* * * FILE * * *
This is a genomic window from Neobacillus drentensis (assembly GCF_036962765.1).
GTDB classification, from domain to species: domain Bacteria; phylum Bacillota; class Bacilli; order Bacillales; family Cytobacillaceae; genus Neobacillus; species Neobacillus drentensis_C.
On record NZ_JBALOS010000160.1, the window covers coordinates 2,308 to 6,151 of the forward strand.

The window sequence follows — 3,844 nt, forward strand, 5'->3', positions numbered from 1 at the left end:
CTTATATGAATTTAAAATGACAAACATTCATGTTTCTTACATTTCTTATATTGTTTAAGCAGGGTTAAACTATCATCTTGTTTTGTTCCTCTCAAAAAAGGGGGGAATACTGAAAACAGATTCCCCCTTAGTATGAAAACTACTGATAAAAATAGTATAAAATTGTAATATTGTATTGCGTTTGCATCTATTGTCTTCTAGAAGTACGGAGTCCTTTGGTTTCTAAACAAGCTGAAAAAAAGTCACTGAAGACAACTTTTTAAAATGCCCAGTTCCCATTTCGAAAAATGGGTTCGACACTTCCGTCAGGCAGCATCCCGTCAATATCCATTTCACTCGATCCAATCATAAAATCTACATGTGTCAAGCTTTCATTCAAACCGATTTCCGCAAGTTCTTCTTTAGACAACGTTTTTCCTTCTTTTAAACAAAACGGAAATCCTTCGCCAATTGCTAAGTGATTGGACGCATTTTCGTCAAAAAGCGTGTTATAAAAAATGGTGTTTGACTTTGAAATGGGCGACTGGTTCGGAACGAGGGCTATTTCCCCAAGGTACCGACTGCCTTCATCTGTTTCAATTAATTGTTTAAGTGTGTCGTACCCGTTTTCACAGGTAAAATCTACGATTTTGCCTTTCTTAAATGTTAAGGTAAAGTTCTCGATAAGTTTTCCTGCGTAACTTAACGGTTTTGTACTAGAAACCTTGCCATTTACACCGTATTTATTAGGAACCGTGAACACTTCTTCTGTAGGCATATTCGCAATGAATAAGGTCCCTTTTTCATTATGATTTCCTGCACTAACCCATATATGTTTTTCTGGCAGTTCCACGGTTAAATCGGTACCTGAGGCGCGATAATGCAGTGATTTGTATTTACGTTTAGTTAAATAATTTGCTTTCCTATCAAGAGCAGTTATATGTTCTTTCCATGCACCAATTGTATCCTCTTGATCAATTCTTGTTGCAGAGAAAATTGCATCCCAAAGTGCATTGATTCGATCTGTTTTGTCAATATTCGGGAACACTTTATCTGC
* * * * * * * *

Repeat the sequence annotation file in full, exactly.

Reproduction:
This is a genomic window from Neobacillus drentensis (assembly GCF_036962765.1).
GTDB classification, from domain to species: domain Bacteria; phylum Bacillota; class Bacilli; order Bacillales; family Cytobacillaceae; genus Neobacillus; species Neobacillus drentensis_C.
On record NZ_JBALOS010000160.1, the window covers coordinates 2,308 to 6,151 of the forward strand.

The window sequence follows — 3,844 nt, forward strand, 5'->3', positions numbered from 1 at the left end:
CTTATATGAATTTAAAATGACAAACATTCATGTTTCTTACATTTCTTATATTGTTTAAGCAGGGTTAAACTATCATCTTGTTTTGTTCCTCTCAAAAAAGGGGGGAATACTGAAAACAGATTCCCCCTTAGTATGAAAACTACTGATAAAAATAGTATAAAATTGTAATATTGTATTGCGTTTGCATCTATTGTCTTCTAGAAGTACGGAGTCCTTTGGTTTCTAAACAAGCTGAAAAAAAGTCACTGAAGACAACTTTTTAAAATGCCCAGTTCCCATTTCGAAAAATGGGTTCGACACTTCCGTCAGGCAGCATCCCGTCAATATCCATTTCACTCGATCCAATCATAAAATCTACATGTGTCAAGCTTTCATTCAAACCGATTTCCGCAAGTTCTTCTTTAGACAACGTTTTTCCTTCTTTTAAACAAAACGGAAATCCTTCGCCAATTGCTAAGTGATTGGACGCATTTTCGTCAAAAAGCGTGTTATAAAAAATGGTGTTTGACTTTGAAATGGGCGACTGGTTCGGAACGAGGGCTATTTCCCCAAGGTACCGACTGCCTTCATCTGTTTCAATTAATTGTTTAAGTGTGTCGTACCCGTTTTCACAGGTAAAATCTACGATTTTGCCTTTCTTAAATGTTAAGGTAAAGTTCTCGATAAGTTTTCCTGCGTAACTTAACGGTTTTGTACTAGAAACCTTGCCATTTACACCGTATTTATTAGGAACCGTGAACACTTCTTCTGTAGGCATATTCGCAATGAATAAGGTCCCTTTTTCATTATGATTTCCTGCACTAACCCATATATGTTTTTCTGGCAGTTCCACGGTTAAATCGGTACCTGAGGCGCGATAATGCAGTGATTTGTATTTACGTTTAGTTAAATAATTTGCTTTCCTATCAAGAGCAGTTATATGTTCTTTCCATGCACCAATTGTATCCTCTTGATCAATTCTTGTTGCAGAGAAAATTGCATCCCAAAGTGCATTGATTCGATCTGTTTTGTCAATATTCGGGAACACTTTATCTGC